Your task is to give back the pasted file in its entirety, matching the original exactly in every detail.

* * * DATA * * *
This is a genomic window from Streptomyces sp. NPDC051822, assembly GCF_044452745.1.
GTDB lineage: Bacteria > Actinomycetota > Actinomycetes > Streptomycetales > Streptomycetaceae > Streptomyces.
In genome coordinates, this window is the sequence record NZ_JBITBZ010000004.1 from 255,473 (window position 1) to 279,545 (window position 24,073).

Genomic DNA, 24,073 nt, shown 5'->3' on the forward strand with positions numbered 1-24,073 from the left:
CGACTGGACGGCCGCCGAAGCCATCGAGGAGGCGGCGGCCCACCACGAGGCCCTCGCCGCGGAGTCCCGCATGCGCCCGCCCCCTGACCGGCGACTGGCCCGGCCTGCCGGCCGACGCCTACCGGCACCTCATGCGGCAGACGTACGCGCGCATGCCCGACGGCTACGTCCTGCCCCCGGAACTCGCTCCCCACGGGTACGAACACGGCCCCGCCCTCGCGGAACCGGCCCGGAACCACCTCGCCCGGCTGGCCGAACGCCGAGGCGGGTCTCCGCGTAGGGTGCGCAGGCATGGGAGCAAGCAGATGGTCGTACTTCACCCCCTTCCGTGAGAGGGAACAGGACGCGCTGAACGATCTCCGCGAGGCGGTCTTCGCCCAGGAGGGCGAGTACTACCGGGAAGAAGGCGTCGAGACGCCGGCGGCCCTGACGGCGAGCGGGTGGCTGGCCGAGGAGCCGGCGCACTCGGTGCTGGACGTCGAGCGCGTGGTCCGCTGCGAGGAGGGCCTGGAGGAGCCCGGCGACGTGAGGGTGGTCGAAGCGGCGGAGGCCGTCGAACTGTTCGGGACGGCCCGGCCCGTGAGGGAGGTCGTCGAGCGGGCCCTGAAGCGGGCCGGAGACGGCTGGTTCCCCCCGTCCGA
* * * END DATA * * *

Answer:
This is a genomic window from Streptomyces sp. NPDC051822, assembly GCF_044452745.1.
GTDB lineage: Bacteria > Actinomycetota > Actinomycetes > Streptomycetales > Streptomycetaceae > Streptomyces.
In genome coordinates, this window is the sequence record NZ_JBITBZ010000004.1 from 255,473 (window position 1) to 279,545 (window position 24,073).

Genomic DNA, 24,073 nt, shown 5'->3' on the forward strand with positions numbered 1-24,073 from the left:
CGACTGGACGGCCGCCGAAGCCATCGAGGAGGCGGCGGCCCACCACGAGGCCCTCGCCGCGGAGTCCCGCATGCGCCCGCCCCCTGACCGGCGACTGGCCCGGCCTGCCGGCCGACGCCTACCGGCACCTCATGCGGCAGACGTACGCGCGCATGCCCGACGGCTACGTCCTGCCCCCGGAACTCGCTCCCCACGGGTACGAACACGGCCCCGCCCTCGCGGAACCGGCCCGGAACCACCTCGCCCGGCTGGCCGAACGCCGAGGCGGGTCTCCGCGTAGGGTGCGCAGGCATGGGAGCAAGCAGATGGTCGTACTTCACCCCCTTCCGTGAGAGGGAACAGGACGCGCTGAACGATCTCCGCGAGGCGGTCTTCGCCCAGGAGGGCGAGTACTACCGGGAAGAAGGCGTCGAGACGCCGGCGGCCCTGACGGCGAGCGGGTGGCTGGCCGAGGAGCCGGCGCACTCGGTGCTGGACGTCGAGCGCGTGGTCCGCTGCGAGGAGGGCCTGGAGGAGCCCGGCGACGTGAGGGTGGTCGAAGCGGCGGAGGCCGTCGAACTGTTCGGGACGGCCCGGCCCGTGAGGGAGGTCGTCGAGCGGGCCCTGAAGCGGGCCGGAGACGGCTGGTTCCCCCCGTCCGA